How effective leaders deal with “push back”

I saw a cartoon recently that hit home. It was a picture of birds sitting on a telephone pole that had several layers. The birds at the top were nice and clean. The further down the layers, the birds were covered with…well…bird poop. It is a parody on an organizational chart where the poop travels downstream, and those at the bottom feel pretty yucky.

I get that. There’s always someone above you in the organization pushing down initiatives, projects, and other accountability processes, and the further they are pushed, the more overwhelmed are those at the bottom.

What happens when those at the bottom say, “Enough?” They “push back.” Pushback can take many different forms, and each form presents a different challenge to leadership. Basically “push back” means, “Nope, ain’t gonna happen; at least until I get comfortable.” It may take the form of silence, or of arguing or even of passive-aggressive behavior that nods, then goes about doing something things as usual.

The way a leader handles pushback has a dramatic impact on a leader’s credibility, both to those above and to her employees.

Think about it this way: someone “higher up” demands a process change and communicates the change and the myriad accompanying tasks to the leader who then must deliver them to staff.

What happens next depends on the magnitude and impact of the change on the daily lives of employees. Generally, the more significant the change, the more pushback occurs. And let’s face it, there is usually more than one bird sitting on top of the org chart passing down requests and demands. Staff groups like HR, finance, marketing, legal and others speak for “the top” in their area of expertise, and all those “speakers” can get very loud. (more…)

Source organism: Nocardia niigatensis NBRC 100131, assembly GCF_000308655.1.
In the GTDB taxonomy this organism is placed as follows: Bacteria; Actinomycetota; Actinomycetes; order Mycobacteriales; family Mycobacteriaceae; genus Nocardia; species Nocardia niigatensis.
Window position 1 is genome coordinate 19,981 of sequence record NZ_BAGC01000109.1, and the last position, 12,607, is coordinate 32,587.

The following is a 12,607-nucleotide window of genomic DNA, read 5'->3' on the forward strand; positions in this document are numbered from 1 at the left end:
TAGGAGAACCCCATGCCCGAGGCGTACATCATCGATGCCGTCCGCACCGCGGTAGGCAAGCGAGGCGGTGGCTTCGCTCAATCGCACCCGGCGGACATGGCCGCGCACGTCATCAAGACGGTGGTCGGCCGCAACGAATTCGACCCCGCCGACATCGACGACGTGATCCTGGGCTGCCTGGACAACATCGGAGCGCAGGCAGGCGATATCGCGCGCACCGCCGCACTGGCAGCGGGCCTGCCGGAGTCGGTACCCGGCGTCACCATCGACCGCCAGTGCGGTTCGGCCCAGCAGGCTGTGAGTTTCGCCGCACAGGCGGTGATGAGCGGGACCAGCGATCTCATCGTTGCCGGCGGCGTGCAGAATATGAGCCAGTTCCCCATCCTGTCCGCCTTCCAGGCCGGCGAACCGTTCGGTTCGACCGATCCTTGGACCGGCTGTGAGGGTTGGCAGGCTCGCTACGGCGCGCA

The “D” Word

Sometimes saying that you are disappointed is a very powerful statement.

Several years ago, I watched a hospital President speak with employees who messed up. It could have been a med error, tardiness for a shift, or poor treatment of a family member.

If an error occurred, she would invite the employee to her office and ask her what happened. After the employee explained the situation, she asked if there was something she had needed or help she didn’t get. They had a two-way conversation. Then she asked what she would do differently in the future and made sure the employee “got it.”

Then she would say she was disappointed…the “D” word. She didn’t say she was disappointed in the employee but in the situation and was assured the employee that she was certain it would not happen again. It generally didn’t. (more…)

Tootin’ your own horn

Do you toot your own horn? Maybe you should.

We’re taught early in life to not brag or boast about ourselves. And in general, that is excellent advice. Tootin’ our own horn – telling folks about our accomplishments – is bragging, no doubt about it. It turns others off and makes us look self-serving.

Sometimes though, it is entirely appropriate.  In the work environment, it is not only appropriate, but necessary.  As the old saying goes, “If you don’t tell them, who will?”

Why toot your own horn in the work environment?

Let’s start by defining today’s workplace. It’s different from the industrial environment where work was clearly measured by output and time. In today’s knowledge and service environment, much work goes unobserved. We work independently, and chances are the only time our boss hears anything about us is when we mess up.

And we will mess up – that’s how we learn. But it becomes only one half of the equation. Who is going to balance the equation with all of the great stuff accomplished? (more…)